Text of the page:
Single Chip Supports 802.11a, b, and g

By Eric Griffith

July 08, 2002

Envara says its new EN303 single-chip, multi-mode, 802.11 wireless chip will cost less and support more.

Envara, a fabless semiconductor company with offices in California and Israel, today announced that it is sampling engineering silicon for its EN303 radio frequency chip that will support the current 802.11b and 802.11a standards, plus have support for 802.11g when it is available, all on a single chip.

"We feel it's the first effective chip to serve all," says Paul Nurflus, Envara's vice president of business development. " We have it working in our lab, the performance is very satisfactory."

The EN303 will support 2.4GHz 802.11b with Complementary Code Keying (CCK) modulation (backwards compatible and based upon the DSSS modulation in most Wi-Fi systems), 5GHz 802.11a with OFDM modulation, and based on the current draft from the IEEE 2.4GHz 802.11g with OFDM modulation.

Nurflus pointed out the EN303 is already "future proofed" to support extra channels for 802.11a that are being proposed by the Japanese government (four channels in 4.9-5.0GHz bands and three in 5.03-5.09GHz). It's already set to operate in 4.9-5.8GHz.

The chip supports a patent-pending Zero Loss Front End design based on Envara's WiND502 WLAN chip set that gets rid of switches off chip and incorporates them on the chip to reduce power and enhance receiver sensitivity. EN303 also features a self-calibration function during power-on that communicates with the OFDM modem to modify signals as needed. It also uses Envara's Enhanced Zero-IF (EZ-IF) technology to convert signals to and from 2.4 or 5GHz in one step, again reducing need for off-chip components. More technical details can be found on Envara's Web site.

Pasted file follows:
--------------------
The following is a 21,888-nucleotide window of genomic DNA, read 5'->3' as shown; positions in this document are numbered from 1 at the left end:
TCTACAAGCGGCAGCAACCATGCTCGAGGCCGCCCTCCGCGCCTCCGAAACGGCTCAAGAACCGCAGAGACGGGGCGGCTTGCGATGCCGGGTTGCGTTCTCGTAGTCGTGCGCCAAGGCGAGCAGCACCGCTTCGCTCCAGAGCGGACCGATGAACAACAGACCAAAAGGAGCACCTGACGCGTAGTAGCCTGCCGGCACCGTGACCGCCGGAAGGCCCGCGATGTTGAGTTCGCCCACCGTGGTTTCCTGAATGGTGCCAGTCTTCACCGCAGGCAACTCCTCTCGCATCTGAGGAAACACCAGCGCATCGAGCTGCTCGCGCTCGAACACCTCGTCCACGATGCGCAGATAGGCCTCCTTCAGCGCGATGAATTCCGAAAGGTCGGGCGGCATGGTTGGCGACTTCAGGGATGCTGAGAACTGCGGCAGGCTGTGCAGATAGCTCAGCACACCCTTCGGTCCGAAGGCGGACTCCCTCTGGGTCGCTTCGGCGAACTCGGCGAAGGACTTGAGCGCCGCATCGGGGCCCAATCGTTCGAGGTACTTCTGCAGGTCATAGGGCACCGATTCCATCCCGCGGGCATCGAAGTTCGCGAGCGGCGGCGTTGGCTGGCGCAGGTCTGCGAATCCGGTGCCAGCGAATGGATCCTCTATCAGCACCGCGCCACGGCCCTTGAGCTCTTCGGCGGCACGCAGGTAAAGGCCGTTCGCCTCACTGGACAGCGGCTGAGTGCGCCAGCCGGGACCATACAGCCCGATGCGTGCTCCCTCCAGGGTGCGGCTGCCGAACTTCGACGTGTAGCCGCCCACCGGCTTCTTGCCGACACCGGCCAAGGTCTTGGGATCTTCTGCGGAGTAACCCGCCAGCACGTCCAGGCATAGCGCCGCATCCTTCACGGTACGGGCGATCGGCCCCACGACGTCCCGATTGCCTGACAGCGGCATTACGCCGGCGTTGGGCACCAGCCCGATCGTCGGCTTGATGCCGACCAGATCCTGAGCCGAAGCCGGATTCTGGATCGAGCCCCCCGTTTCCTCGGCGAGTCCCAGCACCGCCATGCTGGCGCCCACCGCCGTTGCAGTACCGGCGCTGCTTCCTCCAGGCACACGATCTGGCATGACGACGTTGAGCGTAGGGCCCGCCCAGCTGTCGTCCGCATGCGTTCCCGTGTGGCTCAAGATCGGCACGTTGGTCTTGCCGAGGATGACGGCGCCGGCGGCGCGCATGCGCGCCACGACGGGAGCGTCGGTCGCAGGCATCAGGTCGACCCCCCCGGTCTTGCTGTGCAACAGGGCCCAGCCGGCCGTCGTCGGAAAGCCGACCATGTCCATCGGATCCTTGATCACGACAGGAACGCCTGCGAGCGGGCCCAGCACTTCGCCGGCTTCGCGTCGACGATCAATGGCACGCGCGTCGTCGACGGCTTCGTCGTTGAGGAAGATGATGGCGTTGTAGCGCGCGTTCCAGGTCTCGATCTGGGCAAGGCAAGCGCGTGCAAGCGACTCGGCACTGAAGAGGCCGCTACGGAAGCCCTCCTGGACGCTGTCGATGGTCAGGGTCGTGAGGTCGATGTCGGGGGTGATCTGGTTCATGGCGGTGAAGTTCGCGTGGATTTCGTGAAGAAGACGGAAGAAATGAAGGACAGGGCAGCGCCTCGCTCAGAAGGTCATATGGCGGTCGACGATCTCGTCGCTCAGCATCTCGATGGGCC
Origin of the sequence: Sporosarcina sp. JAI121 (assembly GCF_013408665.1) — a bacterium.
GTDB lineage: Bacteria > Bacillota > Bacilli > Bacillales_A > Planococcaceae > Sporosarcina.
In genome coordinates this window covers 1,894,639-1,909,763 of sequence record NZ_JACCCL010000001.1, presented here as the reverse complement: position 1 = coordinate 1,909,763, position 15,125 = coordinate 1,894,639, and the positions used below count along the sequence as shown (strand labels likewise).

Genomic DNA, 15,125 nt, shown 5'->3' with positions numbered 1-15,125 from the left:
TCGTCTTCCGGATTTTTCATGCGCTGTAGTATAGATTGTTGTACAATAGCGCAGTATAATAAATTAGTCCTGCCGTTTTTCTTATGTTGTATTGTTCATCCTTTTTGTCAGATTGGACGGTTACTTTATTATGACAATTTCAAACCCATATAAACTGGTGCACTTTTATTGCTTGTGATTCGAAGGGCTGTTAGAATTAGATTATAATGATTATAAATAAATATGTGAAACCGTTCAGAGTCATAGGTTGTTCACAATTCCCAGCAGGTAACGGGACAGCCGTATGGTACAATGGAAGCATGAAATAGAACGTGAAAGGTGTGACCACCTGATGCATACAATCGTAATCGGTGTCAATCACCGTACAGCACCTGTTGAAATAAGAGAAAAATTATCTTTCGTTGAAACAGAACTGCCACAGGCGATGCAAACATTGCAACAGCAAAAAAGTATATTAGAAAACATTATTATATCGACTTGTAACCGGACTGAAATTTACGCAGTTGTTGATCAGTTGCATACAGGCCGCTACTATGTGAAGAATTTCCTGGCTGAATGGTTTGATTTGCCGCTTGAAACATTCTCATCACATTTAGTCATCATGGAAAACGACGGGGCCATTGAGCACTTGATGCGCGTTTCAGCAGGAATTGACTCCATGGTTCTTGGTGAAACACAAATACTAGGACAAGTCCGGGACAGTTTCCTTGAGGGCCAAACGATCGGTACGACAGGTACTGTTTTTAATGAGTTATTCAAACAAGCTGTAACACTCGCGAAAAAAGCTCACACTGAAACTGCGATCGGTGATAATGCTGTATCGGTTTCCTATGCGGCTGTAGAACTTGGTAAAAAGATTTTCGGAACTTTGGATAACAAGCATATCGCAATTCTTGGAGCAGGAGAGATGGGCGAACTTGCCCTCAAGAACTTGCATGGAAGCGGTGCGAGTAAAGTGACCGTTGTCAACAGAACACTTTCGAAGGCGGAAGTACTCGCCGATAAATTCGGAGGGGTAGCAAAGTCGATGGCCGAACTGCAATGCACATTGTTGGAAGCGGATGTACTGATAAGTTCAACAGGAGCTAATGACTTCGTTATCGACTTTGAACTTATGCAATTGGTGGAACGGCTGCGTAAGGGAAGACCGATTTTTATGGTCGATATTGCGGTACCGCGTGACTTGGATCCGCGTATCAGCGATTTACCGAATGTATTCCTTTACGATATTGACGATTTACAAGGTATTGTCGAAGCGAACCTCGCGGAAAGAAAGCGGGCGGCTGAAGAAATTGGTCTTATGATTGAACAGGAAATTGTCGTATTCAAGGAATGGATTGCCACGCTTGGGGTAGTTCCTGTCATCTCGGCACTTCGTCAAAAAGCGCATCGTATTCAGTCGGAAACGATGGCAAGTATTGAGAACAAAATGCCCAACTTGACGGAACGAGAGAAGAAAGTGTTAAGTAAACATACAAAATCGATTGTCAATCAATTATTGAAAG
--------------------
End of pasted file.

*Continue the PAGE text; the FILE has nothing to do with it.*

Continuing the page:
The EN303 is not CMOS based. It is instead made using IBM's silicon germanium (SiGe) process. Nurflus admits SiGe is more expensive, but feels the yield is higher and will be for some time. "When you look at the number of dies you get from one wafer, we feel the price advantage is in favor of SG," says Nurflus. "This may change in the future, but for right now, (at least one or two years), SG gives you better control over time to market."

While not available to OEMs quite yet, the EN303 chip is sampling to "alpha partners," mostly in the far eat, and will be demonstrated this month at shows in Japan and Taiwan, and at September's Networld+Interop in Atlanta, GA. Samples, reference designs, and software drivers should begin shipping from Envara in early 2003.



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